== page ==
Sep 8, 2017
One of the first things I thought about when my husband's work sent him to Japan (along with how excited I was to eat authentic ramen and mochi) was “how on Earth am I going to make friends here?”.
As a self-confessed introvert, putting myself out there and making new friends has never been easy for me like it seems to be for some people (I'm envious of you if that's the case!). I've had to try and push myself though when it comes to meeting new people and finding my tribe here in Japan – and here are some of the ways I've made connections.
Don't knock small talk
Small talk gets a bit of a bad rap – how many times do you hear people mentioning how much they hate discussing mundane things like the weather? In saying that, it's really impossible to get to the point of finding those deep and meaningful friendships without starting with some small talk. Even if it's as simple as telling another parent how cute their child is at a play center, you might find that it spirals into some small talk chit chat, and then an offer to catch up again next week.
Bornelund is one of my favorite play places - not just because it's fun for kids but because I met a lot of my mom friends there!
Before you know it, you can find yourself having catch ups on the regular – it's great for both the parents and the kiddos.
Some of my close expat friends I made here. We all had kids around the same time and met that way!
Embrace your interests – and find like minded people there!
Love to cook? How about trying a group based cooking class? Perhaps you're really into a certain sport, and there's a local team you could join. Or maybe you really want to learn Japanese, and there's someone locally who wants to practice their English. Bam! You've got some fabulous ways to find friends through those avenues, as well as getting to hone your skills or just have a bit of fun in the process!
Don't be afraid to challenge what your notion of a friend might be
I think this one is really important! Before moving to Japan I think most of my friendships were based out of being in similar situations in life. For instance, I'm sure a lot of us have high school friends, college friends, mom friends that have kids around the same age and so on and so forth. Interestingly though, some of my friends over the past few years have consisted of women 20-30 years my senior who were part of a cultural group I attended. They would teach a group of us expats about elements of life and culture in Japan (for instance dressing up in kimono, or how to fold different origami creations) and we would teach them about life back in our home countries – all about different holidays back home, or how to cook a recipe that they may not have tried before. Being more open to finding friends in different ways, and from different walks of life is not only great for meeting new people, but for finding people that help you grow as a person – and I think that is a huge part of expat life. I've grown and changed a great deal during the time I've lived in Japan (for the better, I think!) and a big part of that is no doubt due to the friendships I've made.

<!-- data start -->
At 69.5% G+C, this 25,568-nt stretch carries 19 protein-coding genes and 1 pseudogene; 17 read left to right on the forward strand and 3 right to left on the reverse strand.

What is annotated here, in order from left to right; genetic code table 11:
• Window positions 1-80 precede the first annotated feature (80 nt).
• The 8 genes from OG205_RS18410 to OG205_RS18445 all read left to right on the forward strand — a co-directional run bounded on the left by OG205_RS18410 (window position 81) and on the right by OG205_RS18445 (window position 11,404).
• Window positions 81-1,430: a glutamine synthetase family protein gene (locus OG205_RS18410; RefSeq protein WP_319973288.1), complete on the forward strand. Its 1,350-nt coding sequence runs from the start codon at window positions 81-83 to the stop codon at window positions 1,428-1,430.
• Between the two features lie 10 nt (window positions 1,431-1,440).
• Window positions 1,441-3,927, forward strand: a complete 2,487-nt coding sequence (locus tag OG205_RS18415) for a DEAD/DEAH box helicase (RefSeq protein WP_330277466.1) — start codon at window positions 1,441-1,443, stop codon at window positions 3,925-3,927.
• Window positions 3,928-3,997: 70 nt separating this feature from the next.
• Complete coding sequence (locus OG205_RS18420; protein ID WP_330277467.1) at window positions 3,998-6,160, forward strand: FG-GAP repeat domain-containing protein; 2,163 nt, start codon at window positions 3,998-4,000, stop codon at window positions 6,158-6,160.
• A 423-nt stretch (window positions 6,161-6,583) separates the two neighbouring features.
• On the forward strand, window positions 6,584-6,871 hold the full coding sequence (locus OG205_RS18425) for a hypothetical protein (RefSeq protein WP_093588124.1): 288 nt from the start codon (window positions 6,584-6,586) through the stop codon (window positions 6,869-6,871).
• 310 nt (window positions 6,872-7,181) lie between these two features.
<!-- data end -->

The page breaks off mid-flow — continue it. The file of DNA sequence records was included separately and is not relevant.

Culture groups or classes are a great way to help find your tribe!
After spending the last several years in the beating heart of Tokyo, I will be spending the next three in the countryside of Japan. I adore this country and all it has to offer - and I'm always learning more and more about life here as I go along!